Over the past 25 years, technological advancement in the food industry has enabled us to enjoy new flavours and experiences that were previously thought impossible.
Leading the charge are the chefs who view food as an art form. At the same time, a new faction of foodies has emerged outside the kitchen; exceptional scientists whose dedicated research and experimentation has led us to fantastical creations such as meal replacement shakes, space bars, supplement pills and cheese in a can. It’s made our world better. Or has it?
Technology is advancing at a savage velocity ― but how will that affect the future of food? To help answer that question, we invited Professor Hans Edelmen from the Prague Institute of Culinary Technology ― and several members of his research team ― to work alongside Lûmé’s kitchen creatives in a one-off, multisensory dining event as part of Melbourne Food and Wine Festival in April.
This show takes place in a closed bio-medical testing facility.
Tickets start at $220
Lûmé, for Melbourne Food & Wine Festival
Available via group booking
directly through Lûmé
or for public seasons
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Veronica Fil + Tobias Manderson-Galvin
‘Reg’ | Professor Hans Edelmen
Tobias Manderson-Galvin | Andrei Kulocik
Veronica Fil | Rochelle Oulouski
Shaun Quade | Himself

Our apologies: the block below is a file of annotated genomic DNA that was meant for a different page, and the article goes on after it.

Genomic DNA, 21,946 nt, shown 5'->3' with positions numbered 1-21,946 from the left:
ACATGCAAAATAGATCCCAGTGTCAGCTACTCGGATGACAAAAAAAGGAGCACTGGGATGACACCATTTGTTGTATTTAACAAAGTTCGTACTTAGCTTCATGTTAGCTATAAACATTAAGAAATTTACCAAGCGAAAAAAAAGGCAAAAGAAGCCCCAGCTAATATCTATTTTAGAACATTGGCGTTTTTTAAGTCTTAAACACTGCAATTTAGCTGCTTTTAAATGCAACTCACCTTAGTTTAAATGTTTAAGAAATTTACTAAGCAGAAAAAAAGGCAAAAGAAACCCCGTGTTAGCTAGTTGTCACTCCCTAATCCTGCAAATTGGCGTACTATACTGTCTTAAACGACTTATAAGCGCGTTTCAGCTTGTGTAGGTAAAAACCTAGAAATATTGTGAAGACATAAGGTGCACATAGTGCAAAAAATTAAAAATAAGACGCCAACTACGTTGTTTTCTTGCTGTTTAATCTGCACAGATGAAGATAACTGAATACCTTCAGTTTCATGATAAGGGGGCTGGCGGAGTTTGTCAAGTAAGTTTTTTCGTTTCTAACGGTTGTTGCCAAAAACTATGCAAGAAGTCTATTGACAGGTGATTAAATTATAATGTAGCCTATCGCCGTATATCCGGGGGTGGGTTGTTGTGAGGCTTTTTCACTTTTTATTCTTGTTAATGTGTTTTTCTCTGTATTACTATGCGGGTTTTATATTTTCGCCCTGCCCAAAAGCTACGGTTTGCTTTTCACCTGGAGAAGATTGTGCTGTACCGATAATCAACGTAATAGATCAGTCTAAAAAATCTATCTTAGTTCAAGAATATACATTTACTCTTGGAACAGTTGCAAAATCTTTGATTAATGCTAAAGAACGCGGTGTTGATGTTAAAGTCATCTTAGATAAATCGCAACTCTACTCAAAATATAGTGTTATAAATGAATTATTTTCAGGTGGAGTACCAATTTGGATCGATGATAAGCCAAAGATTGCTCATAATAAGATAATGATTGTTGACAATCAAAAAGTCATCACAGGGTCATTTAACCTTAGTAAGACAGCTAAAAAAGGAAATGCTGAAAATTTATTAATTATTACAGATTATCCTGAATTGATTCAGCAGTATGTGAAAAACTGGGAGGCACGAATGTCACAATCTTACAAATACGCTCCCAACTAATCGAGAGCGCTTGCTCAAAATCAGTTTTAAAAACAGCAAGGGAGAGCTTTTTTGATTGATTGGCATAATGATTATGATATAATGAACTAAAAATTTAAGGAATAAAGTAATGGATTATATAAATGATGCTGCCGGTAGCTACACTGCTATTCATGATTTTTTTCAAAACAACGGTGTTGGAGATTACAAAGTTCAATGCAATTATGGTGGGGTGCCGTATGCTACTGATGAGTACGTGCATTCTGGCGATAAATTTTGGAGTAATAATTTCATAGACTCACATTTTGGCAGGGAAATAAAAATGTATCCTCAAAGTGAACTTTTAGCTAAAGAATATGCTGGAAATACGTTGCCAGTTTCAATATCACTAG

Dan Gibson | Himself
Chanelle Rogers | Orgasmic Guest
Nathaniel Moncrieff | Ecstatic Guest
Oussama Oukili | The Henchman
lighting design (night A)
lighting design (night B)
Fil + Manderson-Galvin
Unrestricted by the rules of formality, Shaun Quade has never been tethered to tradition. “I can’t really fit my style as a chef into a region, or a discipline or a cuisine…it’s more a constant, restless evolution. Once I create something, I always feel the need to create something better.”
Starting out young, Shaun formed his skills in the kitchens of acclaimed Australian restaurants such as Quay, Biota and Royal Mail, where he earned a reputation as a pastry wizard. As he refined his craft over the following years, Shaun’s involvement in the creative process has gained widespread recognition within the hospitality industry and led to the opening of his first restaurant, South Melbourne’s Lûmé, at the age of 32.
Known for his interdisciplinary and open-minded approach to modern cooking, Shaun is not just fascinated by what’s presented on the plate. He’s inspired by the process it took to get there, and how that translates into providing a multidisciplinary, sensory experience for Lûmé’s diners.
Art Vs Science is presented as part of the Melbourne Food & Wine Festival
in partnership between MK-Alpha, We Never Sleep, and Lume Restaurant